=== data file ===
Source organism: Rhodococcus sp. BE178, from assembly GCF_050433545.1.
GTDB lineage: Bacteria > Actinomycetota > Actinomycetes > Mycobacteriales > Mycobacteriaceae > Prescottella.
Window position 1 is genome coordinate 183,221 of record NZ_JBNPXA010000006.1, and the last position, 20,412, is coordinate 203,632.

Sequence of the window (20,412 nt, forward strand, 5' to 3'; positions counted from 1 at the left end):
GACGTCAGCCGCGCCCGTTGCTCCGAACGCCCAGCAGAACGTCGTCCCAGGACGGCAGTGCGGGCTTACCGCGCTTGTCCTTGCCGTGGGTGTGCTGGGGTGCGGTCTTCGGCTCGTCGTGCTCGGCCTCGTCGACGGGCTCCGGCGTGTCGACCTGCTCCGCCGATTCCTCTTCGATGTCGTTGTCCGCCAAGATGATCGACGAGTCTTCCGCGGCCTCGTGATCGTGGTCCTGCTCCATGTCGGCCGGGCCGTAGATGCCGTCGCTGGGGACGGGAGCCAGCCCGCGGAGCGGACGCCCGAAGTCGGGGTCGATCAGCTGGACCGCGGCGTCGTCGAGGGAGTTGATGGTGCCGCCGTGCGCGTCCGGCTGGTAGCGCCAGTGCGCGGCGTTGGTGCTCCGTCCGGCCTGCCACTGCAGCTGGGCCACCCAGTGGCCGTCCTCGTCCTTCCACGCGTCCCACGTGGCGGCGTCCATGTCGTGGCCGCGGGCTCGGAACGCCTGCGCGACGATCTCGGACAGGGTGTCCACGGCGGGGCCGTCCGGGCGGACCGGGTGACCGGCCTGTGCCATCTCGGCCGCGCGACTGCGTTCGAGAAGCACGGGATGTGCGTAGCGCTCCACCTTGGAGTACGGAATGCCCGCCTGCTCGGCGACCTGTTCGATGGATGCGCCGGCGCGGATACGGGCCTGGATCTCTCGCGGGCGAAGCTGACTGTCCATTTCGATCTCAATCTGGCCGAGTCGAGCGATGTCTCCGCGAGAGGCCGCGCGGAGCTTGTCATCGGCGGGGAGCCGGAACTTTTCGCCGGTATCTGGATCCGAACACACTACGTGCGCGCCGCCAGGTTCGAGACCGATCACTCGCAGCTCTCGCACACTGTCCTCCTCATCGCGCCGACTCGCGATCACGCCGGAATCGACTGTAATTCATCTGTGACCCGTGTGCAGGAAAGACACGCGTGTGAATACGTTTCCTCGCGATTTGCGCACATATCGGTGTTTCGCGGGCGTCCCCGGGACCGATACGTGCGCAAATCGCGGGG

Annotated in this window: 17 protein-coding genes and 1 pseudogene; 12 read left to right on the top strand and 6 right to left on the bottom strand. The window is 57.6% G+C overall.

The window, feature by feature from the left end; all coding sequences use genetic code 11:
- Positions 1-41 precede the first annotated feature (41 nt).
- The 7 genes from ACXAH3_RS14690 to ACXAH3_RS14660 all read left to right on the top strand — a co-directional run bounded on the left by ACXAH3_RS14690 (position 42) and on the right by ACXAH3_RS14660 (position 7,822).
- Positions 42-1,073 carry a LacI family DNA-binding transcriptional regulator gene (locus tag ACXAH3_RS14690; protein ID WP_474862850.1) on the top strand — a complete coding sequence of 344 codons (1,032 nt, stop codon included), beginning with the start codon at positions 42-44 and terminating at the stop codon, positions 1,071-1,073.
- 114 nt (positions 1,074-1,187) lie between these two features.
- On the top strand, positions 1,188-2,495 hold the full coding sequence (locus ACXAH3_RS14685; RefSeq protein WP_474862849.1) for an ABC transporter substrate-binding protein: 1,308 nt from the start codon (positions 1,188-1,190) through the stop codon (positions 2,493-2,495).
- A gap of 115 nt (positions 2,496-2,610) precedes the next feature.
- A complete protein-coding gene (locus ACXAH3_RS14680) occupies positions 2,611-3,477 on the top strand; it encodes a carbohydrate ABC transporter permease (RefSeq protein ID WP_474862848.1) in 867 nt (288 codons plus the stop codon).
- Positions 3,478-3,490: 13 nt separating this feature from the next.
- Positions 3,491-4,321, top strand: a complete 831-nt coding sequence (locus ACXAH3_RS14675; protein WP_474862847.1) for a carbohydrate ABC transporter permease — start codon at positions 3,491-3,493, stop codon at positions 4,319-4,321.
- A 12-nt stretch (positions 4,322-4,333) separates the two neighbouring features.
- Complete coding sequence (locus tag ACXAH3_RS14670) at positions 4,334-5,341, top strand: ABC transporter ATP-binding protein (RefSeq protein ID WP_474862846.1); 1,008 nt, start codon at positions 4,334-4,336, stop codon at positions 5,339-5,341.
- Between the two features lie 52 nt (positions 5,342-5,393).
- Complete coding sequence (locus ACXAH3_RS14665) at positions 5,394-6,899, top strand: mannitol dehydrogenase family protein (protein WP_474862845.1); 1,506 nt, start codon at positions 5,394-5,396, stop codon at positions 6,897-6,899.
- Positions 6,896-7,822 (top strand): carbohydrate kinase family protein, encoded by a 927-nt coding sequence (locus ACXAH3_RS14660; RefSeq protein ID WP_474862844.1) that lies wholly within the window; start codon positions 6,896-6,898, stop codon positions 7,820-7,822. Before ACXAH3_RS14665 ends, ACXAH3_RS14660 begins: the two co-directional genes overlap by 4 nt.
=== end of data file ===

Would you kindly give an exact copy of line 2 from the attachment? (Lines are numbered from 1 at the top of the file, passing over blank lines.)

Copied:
GTDB lineage: Bacteria > Actinomycetota > Actinomycetes > Mycobacteriales > Mycobacteriaceae > Prescottella.